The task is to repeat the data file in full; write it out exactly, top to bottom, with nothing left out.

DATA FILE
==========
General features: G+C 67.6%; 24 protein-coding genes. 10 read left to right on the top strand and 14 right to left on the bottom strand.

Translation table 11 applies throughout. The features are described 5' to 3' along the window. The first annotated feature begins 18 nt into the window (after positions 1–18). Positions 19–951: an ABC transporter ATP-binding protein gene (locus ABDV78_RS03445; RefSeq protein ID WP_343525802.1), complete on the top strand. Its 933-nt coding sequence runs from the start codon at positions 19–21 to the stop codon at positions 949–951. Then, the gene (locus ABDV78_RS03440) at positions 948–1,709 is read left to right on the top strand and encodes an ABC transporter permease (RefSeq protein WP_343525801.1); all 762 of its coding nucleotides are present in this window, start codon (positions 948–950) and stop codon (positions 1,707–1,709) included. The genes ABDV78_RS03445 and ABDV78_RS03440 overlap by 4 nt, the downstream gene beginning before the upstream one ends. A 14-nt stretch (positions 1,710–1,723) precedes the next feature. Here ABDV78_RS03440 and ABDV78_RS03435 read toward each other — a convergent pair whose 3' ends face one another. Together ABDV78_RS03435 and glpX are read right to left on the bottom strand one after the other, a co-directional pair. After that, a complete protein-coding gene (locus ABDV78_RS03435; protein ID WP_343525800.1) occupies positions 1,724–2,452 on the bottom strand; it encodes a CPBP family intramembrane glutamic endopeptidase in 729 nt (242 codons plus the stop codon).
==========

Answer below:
General features: G+C 67.6%; 24 protein-coding genes. 10 read left to right on the top strand and 14 right to left on the bottom strand.

Translation table 11 applies throughout. The features are described 5' to 3' along the window. The first annotated feature begins 18 nt into the window (after positions 1–18). Positions 19–951: an ABC transporter ATP-binding protein gene (locus ABDV78_RS03445; RefSeq protein ID WP_343525802.1), complete on the top strand. Its 933-nt coding sequence runs from the start codon at positions 19–21 to the stop codon at positions 949–951. Then, the gene (locus ABDV78_RS03440) at positions 948–1,709 is read left to right on the top strand and encodes an ABC transporter permease (RefSeq protein WP_343525801.1); all 762 of its coding nucleotides are present in this window, start codon (positions 948–950) and stop codon (positions 1,707–1,709) included. The genes ABDV78_RS03445 and ABDV78_RS03440 overlap by 4 nt, the downstream gene beginning before the upstream one ends. A 14-nt stretch (positions 1,710–1,723) precedes the next feature. Here ABDV78_RS03440 and ABDV78_RS03435 read toward each other — a convergent pair whose 3' ends face one another. Together ABDV78_RS03435 and glpX are read right to left on the bottom strand one after the other, a co-directional pair. After that, a complete protein-coding gene (locus ABDV78_RS03435; protein ID WP_343525800.1) occupies positions 1,724–2,452 on the bottom strand; it encodes a CPBP family intramembrane glutamic endopeptidase in 729 nt (242 codons plus the stop codon).